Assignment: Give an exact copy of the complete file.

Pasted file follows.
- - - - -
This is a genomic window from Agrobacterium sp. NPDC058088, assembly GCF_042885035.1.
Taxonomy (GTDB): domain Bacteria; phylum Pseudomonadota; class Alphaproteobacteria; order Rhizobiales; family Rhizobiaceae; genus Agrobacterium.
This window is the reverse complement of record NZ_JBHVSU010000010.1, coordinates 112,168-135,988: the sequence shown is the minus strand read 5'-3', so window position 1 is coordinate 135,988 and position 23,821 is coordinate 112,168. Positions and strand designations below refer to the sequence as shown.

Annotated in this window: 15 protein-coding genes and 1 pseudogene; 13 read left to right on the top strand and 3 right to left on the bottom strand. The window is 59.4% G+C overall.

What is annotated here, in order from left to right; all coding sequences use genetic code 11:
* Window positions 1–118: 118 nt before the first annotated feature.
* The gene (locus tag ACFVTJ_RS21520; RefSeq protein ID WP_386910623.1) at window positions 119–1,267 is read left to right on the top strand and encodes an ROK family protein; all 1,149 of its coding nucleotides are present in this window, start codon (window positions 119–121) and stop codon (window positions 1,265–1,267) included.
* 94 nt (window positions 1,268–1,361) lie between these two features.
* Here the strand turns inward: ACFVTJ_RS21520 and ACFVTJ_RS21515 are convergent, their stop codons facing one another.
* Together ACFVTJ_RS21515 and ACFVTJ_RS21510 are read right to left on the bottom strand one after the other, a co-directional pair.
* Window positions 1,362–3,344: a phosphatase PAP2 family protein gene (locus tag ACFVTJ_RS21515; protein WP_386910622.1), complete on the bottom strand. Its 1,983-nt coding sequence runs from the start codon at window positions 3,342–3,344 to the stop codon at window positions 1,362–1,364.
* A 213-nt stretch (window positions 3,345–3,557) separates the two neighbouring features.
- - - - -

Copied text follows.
This is a genomic window from Agrobacterium sp. NPDC058088, assembly GCF_042885035.1.
Taxonomy (GTDB): domain Bacteria; phylum Pseudomonadota; class Alphaproteobacteria; order Rhizobiales; family Rhizobiaceae; genus Agrobacterium.
This window is the reverse complement of record NZ_JBHVSU010000010.1, coordinates 112,168-135,988: the sequence shown is the minus strand read 5'-3', so window position 1 is coordinate 135,988 and position 23,821 is coordinate 112,168. Positions and strand designations below refer to the sequence as shown.

Annotated in this window: 15 protein-coding genes and 1 pseudogene; 13 read left to right on the top strand and 3 right to left on the bottom strand. The window is 59.4% G+C overall.

What is annotated here, in order from left to right; all coding sequences use genetic code 11:
* Window positions 1–118: 118 nt before the first annotated feature.
* The gene (locus tag ACFVTJ_RS21520; RefSeq protein ID WP_386910623.1) at window positions 119–1,267 is read left to right on the top strand and encodes an ROK family protein; all 1,149 of its coding nucleotides are present in this window, start codon (window positions 119–121) and stop codon (window positions 1,265–1,267) included.
* 94 nt (window positions 1,268–1,361) lie between these two features.
* Here the strand turns inward: ACFVTJ_RS21520 and ACFVTJ_RS21515 are convergent, their stop codons facing one another.
* Together ACFVTJ_RS21515 and ACFVTJ_RS21510 are read right to left on the bottom strand one after the other, a co-directional pair.
* Window positions 1,362–3,344: a phosphatase PAP2 family protein gene (locus tag ACFVTJ_RS21515; protein WP_386910622.1), complete on the bottom strand. Its 1,983-nt coding sequence runs from the start codon at window positions 3,342–3,344 to the stop codon at window positions 1,362–1,364.
* A 213-nt stretch (window positions 3,345–3,557) separates the two neighbouring features.